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TRAVELERS' EFFORTS LET GIRL STAND TALL

November 27, 2012

From The Orange County Register

Published November 16, 2012

By LORI BASHEDA / THE ORANGE COUNTY REGISTER

SECOND OF TWO PARTS: In Part One, Bonner Paddock, an O.C. man with cerebral palsy, climbs Mount Kilimanjaro and vows to help the Africans he met on his journey. Today, Paddock and an unusual British woman move to help a girl with bad legs, Juliana.

Lynn Elliott stands at the foot of an African mountain, surrounded by barefoot orphans.

She asks her guide what will happen to the children. What she hears isn't good.

But her two-week visit is ending; a plane is waiting to take her home.

What can one woman do?
Back in England, eating Christmas turkey with all the trimmings, her family and friends think Lynn's “African phase” has passed like a bad kidney stone. She knows it hasn't.

Then, a few weeks later, while washing pots, she has what some might call a vision: She sees Jesus, hands out, as she stands in front of him, small and childlike, holding a dead child in her arms.

This does not go over well with her friends or family, particularly her husband. He points out that “mental hospitals are full of people who think God has spoken to them.”

Two weeks later she tells her husband she is going to sell everything she owns and return to the mountain.

If you want to, you can join me.

Her husband doesn't have to think twice.

If you walk though that door, that's it.

So, that's it.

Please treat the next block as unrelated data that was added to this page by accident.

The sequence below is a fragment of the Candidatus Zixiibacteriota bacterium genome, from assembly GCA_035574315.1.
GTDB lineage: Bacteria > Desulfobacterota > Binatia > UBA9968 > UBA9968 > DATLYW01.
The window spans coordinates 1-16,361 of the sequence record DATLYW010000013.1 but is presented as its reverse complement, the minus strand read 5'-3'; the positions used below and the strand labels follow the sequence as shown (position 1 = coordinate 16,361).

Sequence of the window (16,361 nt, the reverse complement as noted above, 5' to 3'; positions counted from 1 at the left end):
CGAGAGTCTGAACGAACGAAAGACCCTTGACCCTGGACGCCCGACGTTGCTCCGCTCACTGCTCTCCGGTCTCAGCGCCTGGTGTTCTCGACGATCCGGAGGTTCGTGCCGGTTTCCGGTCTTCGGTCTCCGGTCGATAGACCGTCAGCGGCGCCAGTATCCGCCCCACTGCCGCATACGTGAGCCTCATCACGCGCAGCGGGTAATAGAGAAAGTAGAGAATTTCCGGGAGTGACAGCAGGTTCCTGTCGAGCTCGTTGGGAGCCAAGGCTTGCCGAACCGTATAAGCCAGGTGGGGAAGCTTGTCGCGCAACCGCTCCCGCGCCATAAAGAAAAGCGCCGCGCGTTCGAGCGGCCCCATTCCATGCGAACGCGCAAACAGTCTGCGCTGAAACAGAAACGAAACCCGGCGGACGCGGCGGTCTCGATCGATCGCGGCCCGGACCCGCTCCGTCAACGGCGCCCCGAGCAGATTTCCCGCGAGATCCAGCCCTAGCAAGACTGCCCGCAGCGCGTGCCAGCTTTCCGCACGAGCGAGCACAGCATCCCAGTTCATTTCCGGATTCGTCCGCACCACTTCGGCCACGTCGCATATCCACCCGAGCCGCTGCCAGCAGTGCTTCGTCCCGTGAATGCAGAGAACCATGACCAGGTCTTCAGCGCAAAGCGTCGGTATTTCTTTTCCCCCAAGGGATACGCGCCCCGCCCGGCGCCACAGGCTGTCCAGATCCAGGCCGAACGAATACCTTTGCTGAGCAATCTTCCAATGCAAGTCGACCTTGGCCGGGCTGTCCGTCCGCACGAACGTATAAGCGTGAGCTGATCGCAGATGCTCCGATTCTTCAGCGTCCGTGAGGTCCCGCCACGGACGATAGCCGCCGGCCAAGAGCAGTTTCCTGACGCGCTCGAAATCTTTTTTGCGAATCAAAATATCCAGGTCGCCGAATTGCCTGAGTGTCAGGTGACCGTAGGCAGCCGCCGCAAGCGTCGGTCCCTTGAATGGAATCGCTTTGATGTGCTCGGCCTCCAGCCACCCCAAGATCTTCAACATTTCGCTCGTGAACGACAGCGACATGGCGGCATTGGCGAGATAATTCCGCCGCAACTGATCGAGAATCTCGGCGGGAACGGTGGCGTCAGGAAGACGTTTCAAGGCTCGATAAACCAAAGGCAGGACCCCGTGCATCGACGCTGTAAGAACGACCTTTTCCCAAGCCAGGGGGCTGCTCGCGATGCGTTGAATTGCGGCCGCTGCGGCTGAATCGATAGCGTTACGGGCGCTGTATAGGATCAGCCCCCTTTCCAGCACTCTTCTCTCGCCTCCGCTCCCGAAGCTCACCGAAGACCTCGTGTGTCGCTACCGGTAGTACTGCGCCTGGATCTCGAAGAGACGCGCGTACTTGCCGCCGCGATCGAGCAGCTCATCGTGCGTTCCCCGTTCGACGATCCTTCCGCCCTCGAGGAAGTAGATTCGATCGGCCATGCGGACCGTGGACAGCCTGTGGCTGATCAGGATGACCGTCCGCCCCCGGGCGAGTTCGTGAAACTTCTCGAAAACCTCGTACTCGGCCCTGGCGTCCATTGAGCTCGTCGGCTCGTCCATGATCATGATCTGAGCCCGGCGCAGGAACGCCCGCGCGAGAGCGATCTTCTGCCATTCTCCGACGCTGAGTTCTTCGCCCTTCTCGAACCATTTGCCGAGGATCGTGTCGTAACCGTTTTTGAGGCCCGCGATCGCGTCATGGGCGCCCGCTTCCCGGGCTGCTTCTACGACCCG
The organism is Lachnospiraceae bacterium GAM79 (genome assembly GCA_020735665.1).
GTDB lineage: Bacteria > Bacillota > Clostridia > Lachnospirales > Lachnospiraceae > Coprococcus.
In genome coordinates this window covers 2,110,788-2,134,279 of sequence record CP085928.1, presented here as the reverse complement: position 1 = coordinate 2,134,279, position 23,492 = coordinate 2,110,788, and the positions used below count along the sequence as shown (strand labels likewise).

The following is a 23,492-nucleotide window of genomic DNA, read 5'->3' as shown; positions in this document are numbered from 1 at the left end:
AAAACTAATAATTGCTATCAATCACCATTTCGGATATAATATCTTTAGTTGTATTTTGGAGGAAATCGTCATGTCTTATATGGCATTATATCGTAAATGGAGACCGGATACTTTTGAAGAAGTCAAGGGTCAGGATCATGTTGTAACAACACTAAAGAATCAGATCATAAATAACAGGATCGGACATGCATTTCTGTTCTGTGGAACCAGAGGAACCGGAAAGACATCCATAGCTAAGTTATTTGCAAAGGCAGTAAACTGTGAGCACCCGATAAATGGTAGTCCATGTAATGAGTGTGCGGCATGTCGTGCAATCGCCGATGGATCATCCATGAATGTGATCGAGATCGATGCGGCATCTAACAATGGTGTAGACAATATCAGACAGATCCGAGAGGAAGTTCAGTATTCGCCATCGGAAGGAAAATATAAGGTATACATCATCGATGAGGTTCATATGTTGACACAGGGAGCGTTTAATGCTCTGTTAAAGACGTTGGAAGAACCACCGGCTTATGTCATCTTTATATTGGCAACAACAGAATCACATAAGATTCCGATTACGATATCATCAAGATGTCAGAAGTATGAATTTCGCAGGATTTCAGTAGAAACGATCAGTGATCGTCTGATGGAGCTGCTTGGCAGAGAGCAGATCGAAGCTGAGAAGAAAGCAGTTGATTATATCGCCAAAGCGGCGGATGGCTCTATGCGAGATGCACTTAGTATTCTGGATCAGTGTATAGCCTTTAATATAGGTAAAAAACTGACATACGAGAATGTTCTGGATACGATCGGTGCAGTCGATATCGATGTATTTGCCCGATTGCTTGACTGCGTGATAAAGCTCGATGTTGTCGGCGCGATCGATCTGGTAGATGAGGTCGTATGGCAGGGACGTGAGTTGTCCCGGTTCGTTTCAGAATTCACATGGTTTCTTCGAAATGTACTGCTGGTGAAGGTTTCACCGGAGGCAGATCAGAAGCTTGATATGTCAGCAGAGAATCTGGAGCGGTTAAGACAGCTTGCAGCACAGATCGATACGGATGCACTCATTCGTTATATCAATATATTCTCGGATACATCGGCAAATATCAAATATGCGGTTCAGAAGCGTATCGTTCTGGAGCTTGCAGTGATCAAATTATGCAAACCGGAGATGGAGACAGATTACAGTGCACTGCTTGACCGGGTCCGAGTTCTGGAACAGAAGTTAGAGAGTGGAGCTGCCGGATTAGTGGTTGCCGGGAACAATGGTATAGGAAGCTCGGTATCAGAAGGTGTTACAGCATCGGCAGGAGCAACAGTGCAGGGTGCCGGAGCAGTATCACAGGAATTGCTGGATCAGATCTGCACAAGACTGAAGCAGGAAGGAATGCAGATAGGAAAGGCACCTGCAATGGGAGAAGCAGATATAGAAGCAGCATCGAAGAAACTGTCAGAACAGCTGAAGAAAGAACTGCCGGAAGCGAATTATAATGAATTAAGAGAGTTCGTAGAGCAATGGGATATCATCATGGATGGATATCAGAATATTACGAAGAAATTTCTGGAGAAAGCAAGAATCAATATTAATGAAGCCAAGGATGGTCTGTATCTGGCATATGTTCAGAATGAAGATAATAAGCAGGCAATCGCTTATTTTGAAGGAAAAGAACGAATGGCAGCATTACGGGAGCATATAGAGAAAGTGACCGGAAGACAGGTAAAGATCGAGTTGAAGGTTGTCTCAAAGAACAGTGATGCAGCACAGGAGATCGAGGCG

Lynn Elliot sells her antique furniture, her Mitsubishi, her China tea sets. She packs a suitcase with medicine and bandages and another with clothes. She and her husband are raising a 10-year-old foster boy, Tom. So she packs him up too.

They arrive in Tanzania in June, 2000, and soon find a derelict orphanage, among the native Chagga tribe, 6,000 feet up the slopes of Mount Kilimanjaro. With the money from selling her belongings, she buys rice and hires porters to climb the mountain with her, feeding people along the way.

The mountain elders call her The Stick of Jesus. The children call her Mama Lynn.

After three years, she takes the 35 children she has collected down the mountain to start a new home. Before long, one home turns into eight. They house orphans and elders who have been cast out, expected to die. She asks for no money, but people give it to her anyway, and volunteers from around the world show up on her doorstep.

She calls her compound Light in Africa.


Bonner Paddock isn't a visions kind of guy – he doesn't even go to church but once a year – but when he hears Mama Lynn's story he is blown away. He vowed after climbing Kilimanjaro that he would return some day and give back to the people of the mountain. The only question was, which people? Now he had his answer.

Paddock dials up Afshin Aminian, his friend and a pediatric surgeon at Children's Hospital of Orange County, and tells him about this lady they call Mama Lynn. They pack their bags and head to Africa.

Mama Lynn is waiting for them at the foot of Mount Kilimanjaro. She has sent word into the bush that a doctor is coming to help children who need healing.

A peasant named Joseph is one of the first to arrive. His pants are covered in holes, as if they had been sprayed with buckshot. On his back, he is carrying a girl in a pink dress.